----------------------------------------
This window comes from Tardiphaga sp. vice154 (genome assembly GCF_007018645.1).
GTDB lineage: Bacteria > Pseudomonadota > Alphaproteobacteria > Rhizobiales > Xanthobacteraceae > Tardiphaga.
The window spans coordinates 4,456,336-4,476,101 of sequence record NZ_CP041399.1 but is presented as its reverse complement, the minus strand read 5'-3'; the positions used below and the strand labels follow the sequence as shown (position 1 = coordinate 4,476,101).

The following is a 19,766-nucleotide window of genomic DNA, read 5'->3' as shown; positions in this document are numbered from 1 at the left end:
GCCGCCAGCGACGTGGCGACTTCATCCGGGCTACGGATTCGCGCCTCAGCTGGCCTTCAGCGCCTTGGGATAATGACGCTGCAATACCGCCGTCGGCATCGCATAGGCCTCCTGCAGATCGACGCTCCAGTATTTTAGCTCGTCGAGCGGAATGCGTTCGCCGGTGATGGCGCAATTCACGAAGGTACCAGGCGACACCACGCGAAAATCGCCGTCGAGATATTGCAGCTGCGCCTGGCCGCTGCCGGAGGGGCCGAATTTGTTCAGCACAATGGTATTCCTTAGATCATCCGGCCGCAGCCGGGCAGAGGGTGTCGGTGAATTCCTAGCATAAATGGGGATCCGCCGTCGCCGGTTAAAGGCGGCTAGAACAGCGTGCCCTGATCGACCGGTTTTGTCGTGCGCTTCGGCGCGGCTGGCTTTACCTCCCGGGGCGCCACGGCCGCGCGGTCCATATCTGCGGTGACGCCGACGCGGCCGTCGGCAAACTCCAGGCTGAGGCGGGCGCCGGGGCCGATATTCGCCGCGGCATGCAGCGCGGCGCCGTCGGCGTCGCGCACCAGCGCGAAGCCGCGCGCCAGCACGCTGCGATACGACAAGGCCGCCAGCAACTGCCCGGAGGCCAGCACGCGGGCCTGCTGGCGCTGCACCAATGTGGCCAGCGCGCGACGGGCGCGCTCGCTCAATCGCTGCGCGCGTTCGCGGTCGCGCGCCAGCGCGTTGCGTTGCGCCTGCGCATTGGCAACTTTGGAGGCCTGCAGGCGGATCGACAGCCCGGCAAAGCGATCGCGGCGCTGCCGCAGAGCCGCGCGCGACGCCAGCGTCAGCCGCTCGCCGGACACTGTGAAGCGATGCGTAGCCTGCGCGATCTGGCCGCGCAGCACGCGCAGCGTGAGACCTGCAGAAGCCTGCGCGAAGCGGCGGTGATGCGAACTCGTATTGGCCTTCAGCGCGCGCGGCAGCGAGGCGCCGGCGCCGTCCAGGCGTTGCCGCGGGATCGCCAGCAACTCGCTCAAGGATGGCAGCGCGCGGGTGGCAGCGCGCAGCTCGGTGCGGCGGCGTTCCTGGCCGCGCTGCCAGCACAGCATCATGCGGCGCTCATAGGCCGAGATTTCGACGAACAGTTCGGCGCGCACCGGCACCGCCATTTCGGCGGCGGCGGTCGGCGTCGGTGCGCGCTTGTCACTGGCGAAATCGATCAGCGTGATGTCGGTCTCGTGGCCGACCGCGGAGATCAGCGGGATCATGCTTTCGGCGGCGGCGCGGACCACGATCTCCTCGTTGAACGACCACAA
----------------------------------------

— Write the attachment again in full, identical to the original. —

This window comes from Tardiphaga sp. vice154 (genome assembly GCF_007018645.1).
GTDB lineage: Bacteria > Pseudomonadota > Alphaproteobacteria > Rhizobiales > Xanthobacteraceae > Tardiphaga.
The window spans coordinates 4,456,336-4,476,101 of sequence record NZ_CP041399.1 but is presented as its reverse complement, the minus strand read 5'-3'; the positions used below and the strand labels follow the sequence as shown (position 1 = coordinate 4,476,101).

The following is a 19,766-nucleotide window of genomic DNA, read 5'->3' as shown; positions in this document are numbered from 1 at the left end:
GCCGCCAGCGACGTGGCGACTTCATCCGGGCTACGGATTCGCGCCTCAGCTGGCCTTCAGCGCCTTGGGATAATGACGCTGCAATACCGCCGTCGGCATCGCATAGGCCTCCTGCAGATCGACGCTCCAGTATTTTAGCTCGTCGAGCGGAATGCGTTCGCCGGTGATGGCGCAATTCACGAAGGTACCAGGCGACACCACGCGAAAATCGCCGTCGAGATATTGCAGCTGCGCCTGGCCGCTGCCGGAGGGGCCGAATTTGTTCAGCACAATGGTATTCCTTAGATCATCCGGCCGCAGCCGGGCAGAGGGTGTCGGTGAATTCCTAGCATAAATGGGGATCCGCCGTCGCCGGTTAAAGGCGGCTAGAACAGCGTGCCCTGATCGACCGGTTTTGTCGTGCGCTTCGGCGCGGCTGGCTTTACCTCCCGGGGCGCCACGGCCGCGCGGTCCATATCTGCGGTGACGCCGACGCGGCCGTCGGCAAACTCCAGGCTGAGGCGGGCGCCGGGGCCGATATTCGCCGCGGCATGCAGCGCGGCGCCGTCGGCGTCGCGCACCAGCGCGAAGCCGCGCGCCAGCACGCTGCGATACGACAAGGCCGCCAGCAACTGCCCGGAGGCCAGCACGCGGGCCTGCTGGCGCTGCACCAATGTGGCCAGCGCGCGACGGGCGCGCTCGCTCAATCGCTGCGCGCGTTCGCGGTCGCGCGCCAGCGCGTTGCGTTGCGCCTGCGCATTGGCAACTTTGGAGGCCTGCAGGCGGATCGACAGCCCGGCAAAGCGATCGCGGCGCTGCCGCAGAGCCGCGCGCGACGCCAGCGTCAGCCGCTCGCCGGACACTGTGAAGCGATGCGTAGCCTGCGCGATCTGGCCGCGCAGCACGCGCAGCGTGAGACCTGCAGAAGCCTGCGCGAAGCGGCGGTGATGCGAACTCGTATTGGCCTTCAGCGCGCGCGGCAGCGAGGCGCCGGCGCCGTCCAGGCGTTGCCGCGGGATCGCCAGCAACTCGCTCAAGGATGGCAGCGCGCGGGTGGCAGCGCGCAGCTCGGTGCGGCGGCGTTCCTGGCCGCGCTGCCAGCACAGCATCATGCGGCGCTCATAGGCCGAGATTTCGACGAACAGTTCGGCGCGCACCGGCACCGCCATTTCGGCGGCGGCGGTCGGCGTCGGTGCGCGCTTGTCACTGGCGAAATCGATCAGCGTGATGTCGGTCTCGTGGCCGACCGCGGAGATCAGCGGGATCATGCTTTCGGCGGCGGCGCGGACCACGATCTCCTCGTTGAACGACCACAA